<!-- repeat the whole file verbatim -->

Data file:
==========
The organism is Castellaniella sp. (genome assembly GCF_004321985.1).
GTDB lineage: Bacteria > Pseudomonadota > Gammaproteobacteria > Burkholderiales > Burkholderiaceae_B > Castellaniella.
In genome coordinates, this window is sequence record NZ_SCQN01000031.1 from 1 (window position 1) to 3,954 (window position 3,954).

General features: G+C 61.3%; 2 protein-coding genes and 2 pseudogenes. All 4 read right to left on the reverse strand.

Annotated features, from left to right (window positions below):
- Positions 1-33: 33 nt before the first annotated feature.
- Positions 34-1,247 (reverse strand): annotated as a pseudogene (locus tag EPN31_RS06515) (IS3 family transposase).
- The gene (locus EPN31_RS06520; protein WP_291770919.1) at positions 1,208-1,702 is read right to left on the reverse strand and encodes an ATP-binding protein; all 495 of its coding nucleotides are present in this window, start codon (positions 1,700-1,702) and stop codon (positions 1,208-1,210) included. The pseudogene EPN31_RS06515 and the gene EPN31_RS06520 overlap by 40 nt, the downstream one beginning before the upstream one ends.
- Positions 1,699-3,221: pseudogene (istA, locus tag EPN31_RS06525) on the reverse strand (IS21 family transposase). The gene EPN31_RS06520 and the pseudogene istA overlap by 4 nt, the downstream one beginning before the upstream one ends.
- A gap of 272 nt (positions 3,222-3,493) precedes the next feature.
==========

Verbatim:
The organism is Castellaniella sp. (genome assembly GCF_004321985.1).
GTDB lineage: Bacteria > Pseudomonadota > Gammaproteobacteria > Burkholderiales > Burkholderiaceae_B > Castellaniella.
In genome coordinates, this window is sequence record NZ_SCQN01000031.1 from 1 (window position 1) to 3,954 (window position 3,954).

General features: G+C 61.3%; 2 protein-coding genes and 2 pseudogenes. All 4 read right to left on the reverse strand.

Annotated features, from left to right (window positions below):
- Positions 1-33: 33 nt before the first annotated feature.
- Positions 34-1,247 (reverse strand): annotated as a pseudogene (locus tag EPN31_RS06515) (IS3 family transposase).
- The gene (locus EPN31_RS06520; protein WP_291770919.1) at positions 1,208-1,702 is read right to left on the reverse strand and encodes an ATP-binding protein; all 495 of its coding nucleotides are present in this window, start codon (positions 1,700-1,702) and stop codon (positions 1,208-1,210) included. The pseudogene EPN31_RS06515 and the gene EPN31_RS06520 overlap by 40 nt, the downstream one beginning before the upstream one ends.
- Positions 1,699-3,221: pseudogene (istA, locus tag EPN31_RS06525) on the reverse strand (IS21 family transposase). The gene EPN31_RS06520 and the pseudogene istA overlap by 4 nt, the downstream one beginning before the upstream one ends.
- A gap of 272 nt (positions 3,222-3,493) precedes the next feature.